HOMESTEAD, Fla. — Though smaller than their hass competitors in popularity and production, growers of Florida’s avocados believe they have long had an advantage in one important arena: health.
The growers market the health benefits of their avocados, which studies have shown are a little lower in calories and higher in taste, marketers say. The Florida avocados are also rich in vitamin A and potassium and are low in fat.
Brooks Tropicals Inc. during the late 1990s began marketing varieties that contained 30% to 50% less fat and 35% fewer calories than their California competitors.
In 2001, Brooks introduced its SlimCado line to retail buyers.
Through years of testing, Brooks identified the varieties that meet the Food and Drug Administration’s requirements for using the term lite.
Brooks markets its SlimCados through two nutritional designations — Lite and LessFat. Both have 30% to 50% fewer calories than the leading hass varieties, according to Brooks.
Up to 70% of Florida’s avocados meet the FDA lite requirements, said Bill Brindle, Brooks’ vice president of sales management.
“We have done the testing and know which varieties have the least amount of fat, so those go into our SlimCado program,” he said. “Those that don’t are sold in the other label.”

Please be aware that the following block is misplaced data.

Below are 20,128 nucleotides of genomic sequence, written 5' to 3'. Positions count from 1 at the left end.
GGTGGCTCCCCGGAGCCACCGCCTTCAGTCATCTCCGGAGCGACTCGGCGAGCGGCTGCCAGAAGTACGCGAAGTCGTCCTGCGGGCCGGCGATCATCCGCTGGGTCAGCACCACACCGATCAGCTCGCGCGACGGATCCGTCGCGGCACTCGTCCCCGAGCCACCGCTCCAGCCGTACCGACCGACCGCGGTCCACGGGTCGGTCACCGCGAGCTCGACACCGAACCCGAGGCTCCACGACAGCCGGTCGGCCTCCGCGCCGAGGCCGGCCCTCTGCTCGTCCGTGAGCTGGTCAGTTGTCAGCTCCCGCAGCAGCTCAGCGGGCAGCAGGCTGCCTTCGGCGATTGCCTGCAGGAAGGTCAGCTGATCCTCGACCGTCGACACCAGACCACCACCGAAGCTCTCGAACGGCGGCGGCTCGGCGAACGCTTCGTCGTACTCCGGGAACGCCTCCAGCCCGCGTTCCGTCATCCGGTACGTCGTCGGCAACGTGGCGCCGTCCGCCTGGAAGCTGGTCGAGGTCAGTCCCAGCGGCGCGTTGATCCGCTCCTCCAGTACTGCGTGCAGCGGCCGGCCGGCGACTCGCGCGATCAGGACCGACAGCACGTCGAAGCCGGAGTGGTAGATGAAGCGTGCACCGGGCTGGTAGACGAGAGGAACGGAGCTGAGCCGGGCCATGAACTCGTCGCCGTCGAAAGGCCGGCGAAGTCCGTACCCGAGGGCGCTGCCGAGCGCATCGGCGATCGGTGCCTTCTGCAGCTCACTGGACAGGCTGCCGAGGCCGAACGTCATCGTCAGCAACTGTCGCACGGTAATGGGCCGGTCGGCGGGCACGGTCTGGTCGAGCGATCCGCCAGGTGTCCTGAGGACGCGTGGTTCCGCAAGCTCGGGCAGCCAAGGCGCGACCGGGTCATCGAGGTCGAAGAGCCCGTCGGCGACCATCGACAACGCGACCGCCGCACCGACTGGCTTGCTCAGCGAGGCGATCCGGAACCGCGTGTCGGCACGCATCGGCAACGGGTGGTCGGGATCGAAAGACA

Less than 50% of Brooks’ production is sold under its SlimCado label, Brindle said.
Brindle helped execute the plan for marketing the SlimCados during the late 1990s with Craig Wheeling, president, who originated the strategy.
Brooks, which has promoted its SlimCados for eight years, continues to see sales success, Brindle said.
“We want to educate people that the Florida green-skinned avocado has different characteristics than the hass avocados,” he said. “A lot of those characteristics are beneficial.”
Brindle said Brooks is seeing increasing interest in healthy produce items.
Internet consumer interaction helps promote the Florida avocados’ benefits, said Eddie Caram, general manager of New Limeco LLC, Princeton.
That’s also helping make the green-skinned varieties become more visible, he said.
“We read on our Web site all the time how consumers happen to be in such a place and were able to eat Florida avocados,” Caram said. “They say they can’t find this great piece of fruit in the stores and ask where they can buy them. As more and more chain store buyers hear the comments we forward to them, they try to get more into including them into their product availability when they’re in season.”